What It’s Like To Have PTSD & Be In A Relationship

I have the privilege to be best friends with one of the strongest women I know. Her life hasn’t been easy, and still, in lieu of tragedy, she didn’t let that darkness take over the light inside of her. She has always been so supportive of me and this blog. I feel so honored to share her story with you. This is her story, in her own words.

And, Ally, I will always be by your side if fighting the darkness gets too hard. You will never have to do this alone.


By Ally

Why I am the way I am:

We’ve all heard of PTSD (post-traumatic stress disorder), that thing that soldiers go through when they come back from war; but what a lot of people don’t know is that it can happen to anyone. It happens after a traumatic event,  and it happened to me. Without diving too far into that chapter of my life, here’s a little background. I was 15, and he hit me almost every day for 9 months. Now, I’m 21 and a lot is different, but that trauma will always stay with me.

The New Guy:

So fast-forward, I’m a senior in college, I’m an athlete and an A student, and I have a boyfriend. He is loving and kind, and he gets it. That’s easier said than done, and it took us a long time, but he gets it. This new guy, he deals with a lot more than most men do in a relationship, but he loves me and says it’s worth it. He deserves so much credit for my rehab. One of our favorite quotes? “I don’t need you to fix me, I need you to love me while I’m fixing myself.”

What it all Means:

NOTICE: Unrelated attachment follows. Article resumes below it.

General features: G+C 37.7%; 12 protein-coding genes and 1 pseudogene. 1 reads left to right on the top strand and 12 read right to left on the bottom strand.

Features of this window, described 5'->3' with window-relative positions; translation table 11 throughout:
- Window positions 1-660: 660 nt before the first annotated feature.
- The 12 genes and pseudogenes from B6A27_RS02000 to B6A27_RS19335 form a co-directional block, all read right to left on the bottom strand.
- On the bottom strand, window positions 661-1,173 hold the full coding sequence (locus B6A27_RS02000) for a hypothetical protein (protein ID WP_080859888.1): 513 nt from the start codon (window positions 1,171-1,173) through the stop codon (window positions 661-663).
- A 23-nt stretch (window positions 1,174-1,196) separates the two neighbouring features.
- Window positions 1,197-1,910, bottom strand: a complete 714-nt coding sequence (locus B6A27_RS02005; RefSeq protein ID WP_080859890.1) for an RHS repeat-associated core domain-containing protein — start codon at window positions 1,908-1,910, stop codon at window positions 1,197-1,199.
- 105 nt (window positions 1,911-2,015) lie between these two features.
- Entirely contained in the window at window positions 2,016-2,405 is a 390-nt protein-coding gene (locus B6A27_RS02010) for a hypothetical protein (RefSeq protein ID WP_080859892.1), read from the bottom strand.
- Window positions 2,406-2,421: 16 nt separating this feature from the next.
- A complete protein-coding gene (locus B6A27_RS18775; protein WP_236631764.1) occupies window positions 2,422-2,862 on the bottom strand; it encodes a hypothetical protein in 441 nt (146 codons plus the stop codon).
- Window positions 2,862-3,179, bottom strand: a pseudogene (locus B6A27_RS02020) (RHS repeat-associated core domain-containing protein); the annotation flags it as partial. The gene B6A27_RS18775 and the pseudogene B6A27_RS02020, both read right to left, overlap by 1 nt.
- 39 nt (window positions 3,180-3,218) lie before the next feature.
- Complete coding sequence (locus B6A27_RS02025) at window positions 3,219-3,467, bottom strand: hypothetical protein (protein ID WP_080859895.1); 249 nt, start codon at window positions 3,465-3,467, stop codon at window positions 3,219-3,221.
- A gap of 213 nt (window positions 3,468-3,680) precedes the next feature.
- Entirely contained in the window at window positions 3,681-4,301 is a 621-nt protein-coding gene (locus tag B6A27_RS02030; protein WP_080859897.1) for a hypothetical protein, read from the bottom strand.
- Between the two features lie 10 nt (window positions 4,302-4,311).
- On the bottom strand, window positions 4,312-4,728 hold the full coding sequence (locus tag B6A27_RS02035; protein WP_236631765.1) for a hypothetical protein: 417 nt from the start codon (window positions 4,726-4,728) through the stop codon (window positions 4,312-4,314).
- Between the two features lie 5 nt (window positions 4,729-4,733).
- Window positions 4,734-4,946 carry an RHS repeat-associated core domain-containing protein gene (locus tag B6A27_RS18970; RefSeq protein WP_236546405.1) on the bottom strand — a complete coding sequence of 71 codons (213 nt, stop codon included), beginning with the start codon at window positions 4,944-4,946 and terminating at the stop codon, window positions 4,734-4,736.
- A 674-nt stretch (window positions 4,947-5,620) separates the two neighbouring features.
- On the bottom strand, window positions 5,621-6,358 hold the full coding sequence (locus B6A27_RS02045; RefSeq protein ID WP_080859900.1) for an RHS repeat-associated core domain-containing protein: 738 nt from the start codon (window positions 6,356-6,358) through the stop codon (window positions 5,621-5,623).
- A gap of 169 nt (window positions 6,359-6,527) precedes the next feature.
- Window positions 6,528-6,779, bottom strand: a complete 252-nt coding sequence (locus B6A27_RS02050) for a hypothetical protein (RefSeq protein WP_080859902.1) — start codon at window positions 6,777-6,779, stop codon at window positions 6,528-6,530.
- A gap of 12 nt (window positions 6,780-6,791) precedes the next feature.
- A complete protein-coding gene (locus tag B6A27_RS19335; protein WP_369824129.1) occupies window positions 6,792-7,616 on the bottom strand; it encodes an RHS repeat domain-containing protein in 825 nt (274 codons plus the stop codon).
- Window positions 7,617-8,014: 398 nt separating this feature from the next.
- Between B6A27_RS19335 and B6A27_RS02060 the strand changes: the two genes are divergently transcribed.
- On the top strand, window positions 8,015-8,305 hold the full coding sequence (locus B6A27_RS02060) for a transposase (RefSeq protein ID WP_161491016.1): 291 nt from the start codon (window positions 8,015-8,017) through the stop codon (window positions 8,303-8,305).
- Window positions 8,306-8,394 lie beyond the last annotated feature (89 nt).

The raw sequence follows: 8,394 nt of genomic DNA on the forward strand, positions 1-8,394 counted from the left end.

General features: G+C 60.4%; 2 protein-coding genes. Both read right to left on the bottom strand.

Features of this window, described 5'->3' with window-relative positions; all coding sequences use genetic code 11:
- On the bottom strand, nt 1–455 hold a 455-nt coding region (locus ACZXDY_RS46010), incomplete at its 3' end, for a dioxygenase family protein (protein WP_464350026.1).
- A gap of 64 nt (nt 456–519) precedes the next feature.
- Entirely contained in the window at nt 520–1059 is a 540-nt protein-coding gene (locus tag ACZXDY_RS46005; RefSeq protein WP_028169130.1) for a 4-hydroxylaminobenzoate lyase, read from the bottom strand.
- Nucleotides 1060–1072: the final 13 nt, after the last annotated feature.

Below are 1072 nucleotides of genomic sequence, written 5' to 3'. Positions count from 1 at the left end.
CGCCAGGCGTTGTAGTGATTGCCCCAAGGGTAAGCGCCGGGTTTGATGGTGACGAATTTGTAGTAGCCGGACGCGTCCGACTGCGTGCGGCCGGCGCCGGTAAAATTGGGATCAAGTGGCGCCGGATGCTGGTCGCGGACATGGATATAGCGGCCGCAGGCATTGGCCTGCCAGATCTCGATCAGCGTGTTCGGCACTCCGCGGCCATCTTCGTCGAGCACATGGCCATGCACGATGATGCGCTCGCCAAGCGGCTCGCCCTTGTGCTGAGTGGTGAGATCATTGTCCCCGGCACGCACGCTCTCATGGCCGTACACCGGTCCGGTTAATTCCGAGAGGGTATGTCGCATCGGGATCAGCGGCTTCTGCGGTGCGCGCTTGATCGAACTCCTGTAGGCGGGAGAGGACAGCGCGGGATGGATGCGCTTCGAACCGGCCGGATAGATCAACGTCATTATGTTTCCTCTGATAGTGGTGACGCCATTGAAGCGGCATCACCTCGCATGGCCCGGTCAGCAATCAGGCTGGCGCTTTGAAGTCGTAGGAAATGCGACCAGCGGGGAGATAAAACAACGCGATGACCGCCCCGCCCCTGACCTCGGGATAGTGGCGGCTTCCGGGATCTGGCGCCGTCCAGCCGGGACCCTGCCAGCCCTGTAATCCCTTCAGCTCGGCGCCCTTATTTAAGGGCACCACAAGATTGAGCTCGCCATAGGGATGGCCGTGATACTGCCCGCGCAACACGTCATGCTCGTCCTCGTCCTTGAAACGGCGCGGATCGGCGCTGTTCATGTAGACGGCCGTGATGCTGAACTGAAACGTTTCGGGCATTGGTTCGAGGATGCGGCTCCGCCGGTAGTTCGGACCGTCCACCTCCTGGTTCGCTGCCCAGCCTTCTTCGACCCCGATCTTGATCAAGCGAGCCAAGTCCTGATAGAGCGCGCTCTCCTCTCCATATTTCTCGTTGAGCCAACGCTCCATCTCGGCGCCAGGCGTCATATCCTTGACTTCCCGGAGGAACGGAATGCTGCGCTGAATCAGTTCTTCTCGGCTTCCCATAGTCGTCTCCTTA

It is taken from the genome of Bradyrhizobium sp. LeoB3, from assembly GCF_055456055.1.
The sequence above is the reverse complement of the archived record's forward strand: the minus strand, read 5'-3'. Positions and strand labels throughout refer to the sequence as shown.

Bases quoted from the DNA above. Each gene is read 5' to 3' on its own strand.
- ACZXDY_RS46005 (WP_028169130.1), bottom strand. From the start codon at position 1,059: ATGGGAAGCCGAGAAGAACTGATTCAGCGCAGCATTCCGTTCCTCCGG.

My relationship now has changed a lot from when we first met. In the beginning, we had a lot of long talks, rules, and walking on eggshells. Things would pop up that neither of us was expecting, but we’ve learned over time what works for us, and our relationship is stronger because of it. Sometimes we realize right away that something isn’t working, and another time it takes us a few tries to get it right. It only took once for us to learn that if he touches the back of my neck, for whatever reason, I will have a panic attack and stop breathing. Our routine for thunderstorms and fireworks is closed curtains, a glass of wine, and a lot of snuggles under the safety of the covers. Forming that routine took us some time. What’s most important of all of our routines? Making sure we’re loving. Even when we’re angry, we still give off more love than hate.

Why I’m Glad I have PTSD:

Everything I’ve mentioned points towards me being miserable. I sound as if I’m paranoid and jumpy all the time, and to a certain extent, I am. I can’t go in large crowds and I don’t do well without a plan, an escape routine, and a Xanax on hand. That being said I wouldn’t change my past. My boyfriend and I had to have a lot of long talks, and we’re stronger because of it. I can’t imagine what our relationship would be like if we didn’t get to sit down and talk about real life. I am weary of things, but it makes me careful. I have been saved in many situations because I am prepared for the worst. Lastly, I am strong. I’ve lived through this awful thing, and I survived, and I’m successful in spite if it all. This is my life, this is my story; and while it’s hard having PTSD, I’m glad I do.

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